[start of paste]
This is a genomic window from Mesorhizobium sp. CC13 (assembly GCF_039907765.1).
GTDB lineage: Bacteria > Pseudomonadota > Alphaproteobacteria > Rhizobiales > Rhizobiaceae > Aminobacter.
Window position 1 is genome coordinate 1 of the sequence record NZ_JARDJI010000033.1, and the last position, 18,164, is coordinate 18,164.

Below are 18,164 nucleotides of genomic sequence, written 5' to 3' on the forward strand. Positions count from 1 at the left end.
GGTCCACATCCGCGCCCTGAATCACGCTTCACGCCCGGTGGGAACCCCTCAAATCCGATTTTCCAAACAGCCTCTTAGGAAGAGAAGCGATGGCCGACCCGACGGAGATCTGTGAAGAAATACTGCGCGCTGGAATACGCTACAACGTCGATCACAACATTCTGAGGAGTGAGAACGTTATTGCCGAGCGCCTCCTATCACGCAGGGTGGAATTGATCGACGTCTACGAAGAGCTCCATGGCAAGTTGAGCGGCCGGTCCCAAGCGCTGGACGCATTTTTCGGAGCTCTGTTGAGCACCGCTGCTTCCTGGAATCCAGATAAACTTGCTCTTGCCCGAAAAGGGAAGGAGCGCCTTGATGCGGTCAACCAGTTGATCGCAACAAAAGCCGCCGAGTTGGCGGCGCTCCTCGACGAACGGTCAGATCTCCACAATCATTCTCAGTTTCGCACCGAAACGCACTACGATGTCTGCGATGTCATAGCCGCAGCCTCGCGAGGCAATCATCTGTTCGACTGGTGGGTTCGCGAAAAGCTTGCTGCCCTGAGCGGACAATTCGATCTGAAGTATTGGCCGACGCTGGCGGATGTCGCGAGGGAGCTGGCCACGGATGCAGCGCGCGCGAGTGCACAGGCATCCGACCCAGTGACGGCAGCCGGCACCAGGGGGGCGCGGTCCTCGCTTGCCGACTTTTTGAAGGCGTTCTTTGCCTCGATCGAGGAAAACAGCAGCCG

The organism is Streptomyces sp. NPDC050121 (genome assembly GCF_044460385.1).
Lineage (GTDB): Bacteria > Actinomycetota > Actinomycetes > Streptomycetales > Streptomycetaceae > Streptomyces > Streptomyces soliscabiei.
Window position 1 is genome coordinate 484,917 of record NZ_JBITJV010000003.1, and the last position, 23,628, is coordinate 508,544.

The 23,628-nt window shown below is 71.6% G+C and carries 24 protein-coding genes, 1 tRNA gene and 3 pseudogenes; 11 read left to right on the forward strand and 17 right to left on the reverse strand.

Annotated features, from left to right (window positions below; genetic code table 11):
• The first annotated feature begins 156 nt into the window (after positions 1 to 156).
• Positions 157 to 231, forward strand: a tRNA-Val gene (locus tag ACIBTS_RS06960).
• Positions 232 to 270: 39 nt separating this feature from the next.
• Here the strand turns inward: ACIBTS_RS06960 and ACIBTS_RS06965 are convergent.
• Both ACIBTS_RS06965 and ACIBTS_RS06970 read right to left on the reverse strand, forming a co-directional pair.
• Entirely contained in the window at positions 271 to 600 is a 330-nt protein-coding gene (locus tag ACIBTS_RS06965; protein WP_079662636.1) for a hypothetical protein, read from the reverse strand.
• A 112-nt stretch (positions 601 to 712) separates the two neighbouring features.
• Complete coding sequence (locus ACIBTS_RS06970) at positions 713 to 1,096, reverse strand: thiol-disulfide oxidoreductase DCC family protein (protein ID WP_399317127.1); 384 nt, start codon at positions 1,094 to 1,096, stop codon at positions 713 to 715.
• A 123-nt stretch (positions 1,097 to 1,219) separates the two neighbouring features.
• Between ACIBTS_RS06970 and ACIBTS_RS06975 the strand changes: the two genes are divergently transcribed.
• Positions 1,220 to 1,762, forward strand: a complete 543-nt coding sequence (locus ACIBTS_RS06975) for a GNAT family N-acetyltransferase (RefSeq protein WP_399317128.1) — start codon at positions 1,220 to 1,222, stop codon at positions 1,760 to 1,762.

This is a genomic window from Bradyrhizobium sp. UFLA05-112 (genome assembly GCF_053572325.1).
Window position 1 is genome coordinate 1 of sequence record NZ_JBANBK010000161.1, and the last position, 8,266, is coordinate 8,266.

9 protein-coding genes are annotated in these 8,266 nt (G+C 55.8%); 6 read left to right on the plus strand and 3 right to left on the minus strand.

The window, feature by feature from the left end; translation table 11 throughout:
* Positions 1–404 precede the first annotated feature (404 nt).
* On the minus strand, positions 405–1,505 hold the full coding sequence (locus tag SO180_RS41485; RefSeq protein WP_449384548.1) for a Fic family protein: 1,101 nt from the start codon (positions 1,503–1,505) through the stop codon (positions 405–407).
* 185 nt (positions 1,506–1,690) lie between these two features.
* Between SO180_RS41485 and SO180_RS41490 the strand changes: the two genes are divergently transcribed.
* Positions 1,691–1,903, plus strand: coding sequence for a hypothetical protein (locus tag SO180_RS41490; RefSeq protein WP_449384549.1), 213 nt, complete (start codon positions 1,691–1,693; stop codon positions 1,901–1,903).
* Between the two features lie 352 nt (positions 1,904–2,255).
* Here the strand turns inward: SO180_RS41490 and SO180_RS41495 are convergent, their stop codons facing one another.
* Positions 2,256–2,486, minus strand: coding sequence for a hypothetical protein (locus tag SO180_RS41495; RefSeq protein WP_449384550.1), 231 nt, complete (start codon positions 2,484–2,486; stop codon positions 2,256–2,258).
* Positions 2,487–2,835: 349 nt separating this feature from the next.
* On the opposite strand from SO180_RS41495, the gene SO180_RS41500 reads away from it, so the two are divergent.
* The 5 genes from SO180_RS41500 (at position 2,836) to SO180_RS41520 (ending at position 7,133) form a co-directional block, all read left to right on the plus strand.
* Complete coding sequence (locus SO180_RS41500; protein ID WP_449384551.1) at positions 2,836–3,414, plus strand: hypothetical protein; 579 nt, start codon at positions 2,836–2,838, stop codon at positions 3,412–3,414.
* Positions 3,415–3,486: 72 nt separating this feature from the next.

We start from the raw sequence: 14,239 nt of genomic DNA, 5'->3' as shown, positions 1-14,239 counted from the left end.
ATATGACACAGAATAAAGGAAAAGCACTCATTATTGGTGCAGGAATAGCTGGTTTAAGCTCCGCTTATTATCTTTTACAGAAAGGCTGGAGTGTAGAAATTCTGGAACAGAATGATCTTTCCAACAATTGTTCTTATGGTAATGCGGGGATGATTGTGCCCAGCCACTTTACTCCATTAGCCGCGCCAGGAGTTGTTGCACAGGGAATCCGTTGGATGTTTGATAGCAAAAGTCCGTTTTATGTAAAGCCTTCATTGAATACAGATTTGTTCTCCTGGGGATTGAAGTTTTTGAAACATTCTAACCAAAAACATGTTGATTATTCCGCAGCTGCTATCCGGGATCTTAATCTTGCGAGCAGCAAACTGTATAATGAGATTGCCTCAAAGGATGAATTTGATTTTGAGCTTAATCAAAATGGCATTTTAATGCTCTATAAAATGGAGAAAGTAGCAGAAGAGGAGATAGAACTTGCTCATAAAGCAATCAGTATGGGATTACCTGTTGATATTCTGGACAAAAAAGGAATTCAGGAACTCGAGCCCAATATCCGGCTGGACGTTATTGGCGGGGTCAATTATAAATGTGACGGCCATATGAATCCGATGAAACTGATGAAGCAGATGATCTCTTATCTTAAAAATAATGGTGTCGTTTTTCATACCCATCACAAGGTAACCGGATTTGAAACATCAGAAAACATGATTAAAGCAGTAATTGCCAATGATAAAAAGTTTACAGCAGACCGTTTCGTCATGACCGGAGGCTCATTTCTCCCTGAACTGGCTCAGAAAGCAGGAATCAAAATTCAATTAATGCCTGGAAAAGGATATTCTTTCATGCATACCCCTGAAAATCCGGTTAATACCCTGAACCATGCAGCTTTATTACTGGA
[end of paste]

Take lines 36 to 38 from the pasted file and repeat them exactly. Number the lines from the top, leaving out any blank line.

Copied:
* The 5 genes from SO180_RS41500 (at position 2,836) to SO180_RS41520 (ending at position 7,133) form a co-directional block, all read left to right on the plus strand.
* Complete coding sequence (locus SO180_RS41500; protein ID WP_449384551.1) at positions 2,836–3,414, plus strand: hypothetical protein; 579 nt, start codon at positions 2,836–2,838, stop codon at positions 3,412–3,414.
* Positions 3,415–3,486: 72 nt separating this feature from the next.